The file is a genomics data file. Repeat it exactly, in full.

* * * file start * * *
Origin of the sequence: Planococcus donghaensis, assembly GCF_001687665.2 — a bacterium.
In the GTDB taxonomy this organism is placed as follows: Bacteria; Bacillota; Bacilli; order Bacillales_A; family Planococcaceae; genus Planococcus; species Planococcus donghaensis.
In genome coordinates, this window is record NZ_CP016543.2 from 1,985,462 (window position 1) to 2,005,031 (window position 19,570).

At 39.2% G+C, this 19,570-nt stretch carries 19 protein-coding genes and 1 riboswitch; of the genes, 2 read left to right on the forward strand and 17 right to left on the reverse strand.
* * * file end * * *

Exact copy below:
Origin of the sequence: Planococcus donghaensis, assembly GCF_001687665.2 — a bacterium.
In the GTDB taxonomy this organism is placed as follows: Bacteria; Bacillota; Bacilli; order Bacillales_A; family Planococcaceae; genus Planococcus; species Planococcus donghaensis.
In genome coordinates, this window is record NZ_CP016543.2 from 1,985,462 (window position 1) to 2,005,031 (window position 19,570).

At 39.2% G+C, this 19,570-nt stretch carries 19 protein-coding genes and 1 riboswitch; of the genes, 2 read left to right on the forward strand and 17 right to left on the reverse strand.